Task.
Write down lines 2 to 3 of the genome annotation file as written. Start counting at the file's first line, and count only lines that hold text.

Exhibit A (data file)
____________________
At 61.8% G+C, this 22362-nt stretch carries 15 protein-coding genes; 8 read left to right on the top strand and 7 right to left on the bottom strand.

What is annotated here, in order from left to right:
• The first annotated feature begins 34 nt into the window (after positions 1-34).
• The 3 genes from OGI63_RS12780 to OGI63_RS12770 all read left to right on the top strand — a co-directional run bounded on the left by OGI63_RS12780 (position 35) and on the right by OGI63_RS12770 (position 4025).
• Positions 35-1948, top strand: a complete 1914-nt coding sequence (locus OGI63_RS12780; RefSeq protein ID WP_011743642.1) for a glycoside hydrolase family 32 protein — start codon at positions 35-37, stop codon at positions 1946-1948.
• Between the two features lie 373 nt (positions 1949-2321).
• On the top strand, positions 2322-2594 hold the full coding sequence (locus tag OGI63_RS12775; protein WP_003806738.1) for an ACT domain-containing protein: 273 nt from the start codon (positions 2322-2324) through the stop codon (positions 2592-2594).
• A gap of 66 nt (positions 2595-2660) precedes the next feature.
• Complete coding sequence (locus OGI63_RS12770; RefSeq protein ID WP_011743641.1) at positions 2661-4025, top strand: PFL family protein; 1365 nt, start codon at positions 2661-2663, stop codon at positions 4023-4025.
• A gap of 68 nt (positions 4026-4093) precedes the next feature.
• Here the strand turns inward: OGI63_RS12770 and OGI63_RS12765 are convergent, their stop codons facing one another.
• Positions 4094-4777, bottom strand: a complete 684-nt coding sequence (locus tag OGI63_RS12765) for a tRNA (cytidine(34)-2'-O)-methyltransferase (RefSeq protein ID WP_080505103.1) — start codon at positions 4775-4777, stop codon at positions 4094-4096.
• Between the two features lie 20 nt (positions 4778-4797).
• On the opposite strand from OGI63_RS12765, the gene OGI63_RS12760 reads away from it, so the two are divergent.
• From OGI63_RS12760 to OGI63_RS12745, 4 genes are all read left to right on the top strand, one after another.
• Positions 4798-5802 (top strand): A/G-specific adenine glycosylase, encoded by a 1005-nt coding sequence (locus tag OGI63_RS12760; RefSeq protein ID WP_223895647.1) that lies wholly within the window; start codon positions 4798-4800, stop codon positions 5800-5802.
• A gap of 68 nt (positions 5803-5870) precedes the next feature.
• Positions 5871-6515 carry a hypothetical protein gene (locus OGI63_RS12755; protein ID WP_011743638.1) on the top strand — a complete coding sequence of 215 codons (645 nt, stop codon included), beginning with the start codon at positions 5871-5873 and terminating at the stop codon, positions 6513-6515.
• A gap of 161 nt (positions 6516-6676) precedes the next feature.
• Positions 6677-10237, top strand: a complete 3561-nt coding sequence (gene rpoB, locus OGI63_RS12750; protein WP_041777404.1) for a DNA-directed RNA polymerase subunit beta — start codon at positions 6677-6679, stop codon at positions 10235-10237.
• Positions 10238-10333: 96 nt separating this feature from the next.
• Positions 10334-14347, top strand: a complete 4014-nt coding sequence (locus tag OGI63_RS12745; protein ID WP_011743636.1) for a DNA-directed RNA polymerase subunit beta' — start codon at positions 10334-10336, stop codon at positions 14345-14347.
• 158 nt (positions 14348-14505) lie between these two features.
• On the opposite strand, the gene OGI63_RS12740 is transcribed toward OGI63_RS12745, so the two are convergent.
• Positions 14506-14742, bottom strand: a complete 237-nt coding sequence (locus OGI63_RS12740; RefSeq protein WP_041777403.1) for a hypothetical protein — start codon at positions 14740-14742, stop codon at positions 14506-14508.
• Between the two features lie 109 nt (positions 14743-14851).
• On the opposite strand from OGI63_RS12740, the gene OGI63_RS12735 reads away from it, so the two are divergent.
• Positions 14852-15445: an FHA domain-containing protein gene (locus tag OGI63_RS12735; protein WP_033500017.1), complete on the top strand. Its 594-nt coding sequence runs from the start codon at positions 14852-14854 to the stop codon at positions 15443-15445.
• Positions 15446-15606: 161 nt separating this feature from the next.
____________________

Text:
What is annotated here, in order from left to right:
• The first annotated feature begins 34 nt into the window (after positions 1-34).